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Impact / 3.11.19

SITE and the Role of CSR

Posted by SITE Foundation

Corporate Social Responsibility is so important to SITE that it’s the first tenet in the just released Bangkok Manifesto which states:Every stakeholder in the incentive travel community should embrace social responsibility as a core part of their business philosophy and recognize that our business practices and policies will define how that responsibility is exercised.”

CSR is also one of the SITE Crystal Awards categories: Most Impactful Effort Toward Corporate Social Responsibility as Part of an Incentive Program” which was awarded to CWT Meetings and Events with PRA with a program for the Minnesota-based 3M in Hawaii. Their CSR program took more than 350 volunteers on nine school buses to Ku’ia Farm, where, after a traditional Hawaiian blessing, the teams went to work planting more than 100 trees including coconut and ulu, which bears breadfruit, an important fruit for making everything from pasta to candy. Nearly 2,000 pounds of breadfruit will be distributed free to local community members and school districts for lunch programs annually, for decades to come.

“Our team came from all over the world for a very unique 3M event. And though the trip was short, we wanted to do something that would also leave a positive impact on the community – almost as a legacy for 3M in the area. This trip for us was about recognizing and celebrating the power of a team, and the community event was a perfect way to work collectively to make an impact and help others for years to come,” said 3M’s Strategic Planner, Sara Merrit.

“Where else can you go and actually plant, then know that what you planted will benefit hundreds, if not thousands, of people for decades to come! Truly this was a legacy event,” said Bob Lowell, PRA national sales manager.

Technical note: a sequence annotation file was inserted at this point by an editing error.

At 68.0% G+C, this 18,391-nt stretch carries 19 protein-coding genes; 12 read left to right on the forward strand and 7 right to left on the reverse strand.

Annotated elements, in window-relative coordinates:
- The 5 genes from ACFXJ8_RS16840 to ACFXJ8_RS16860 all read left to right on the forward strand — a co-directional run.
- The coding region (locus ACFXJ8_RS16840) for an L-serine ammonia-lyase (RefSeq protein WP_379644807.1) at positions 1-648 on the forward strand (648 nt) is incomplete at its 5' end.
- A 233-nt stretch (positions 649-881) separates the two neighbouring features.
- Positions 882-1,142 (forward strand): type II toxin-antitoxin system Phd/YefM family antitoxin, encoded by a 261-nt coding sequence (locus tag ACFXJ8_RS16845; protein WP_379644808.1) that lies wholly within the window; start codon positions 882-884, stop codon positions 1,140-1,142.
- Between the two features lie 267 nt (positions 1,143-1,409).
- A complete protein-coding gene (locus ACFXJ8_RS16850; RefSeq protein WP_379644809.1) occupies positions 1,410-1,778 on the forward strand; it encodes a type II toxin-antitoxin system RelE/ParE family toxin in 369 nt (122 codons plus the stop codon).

Terry Manion, CIS, CITP, Executive Vice President of Meridican Incentive Consultants in Markham, Ontario, says more companies are asking for CSR programs but it’s a gradual increase. “We actually suggest CSR programs a lot because aside from it being a real ‘feel good’ activity, these programs are the best team builders. We’ve built bikes for kids, packaged meals, built playgrounds and renovated schools.

“The CSR program has to fit a company’s brand and also the time they have. If it’s a three-night program they might not have enough time, but if it’s a five nights or more incentive program companies are more open to it. We’ve found that if you do a program in two to three hour shifts, more people will get involved and if anyone wants to do more shifts, they’re welcome to,” says Manion.

To put these programs together, Manion says they’ve worked with New Jersey-based Impact 4 Good for years.

“We had back-to-back programs in Punta Cana where Impact 4 Good put together a program where our client packaged meals of rice and beans for the local community. We created 191,000 meals over three weeks,” Manion said.

Ira Almeas CITE, President, Impact 4 Good, was at the forefront of CSR, working with corporations for the past 15 years on CSR events.

“It’s all about meeting people, the locals and making it unique. We want to create something more than just a teambuilding event. It’s all about ROE, return on emotion and connecting with the community. We also want people to take something back from the culture they’re in. We did a program in Bali at a school for the deaf recently where there was not only a language barrier but also a hearing barrier. They incorporated a religious ceremony in the program where the children worked with our clients who made items that they burn in ceremonies. The experience we gave to our audience is something they would have never done on their own. They learned about the culture and at the same time connected with the people of the community,” said Almeas.

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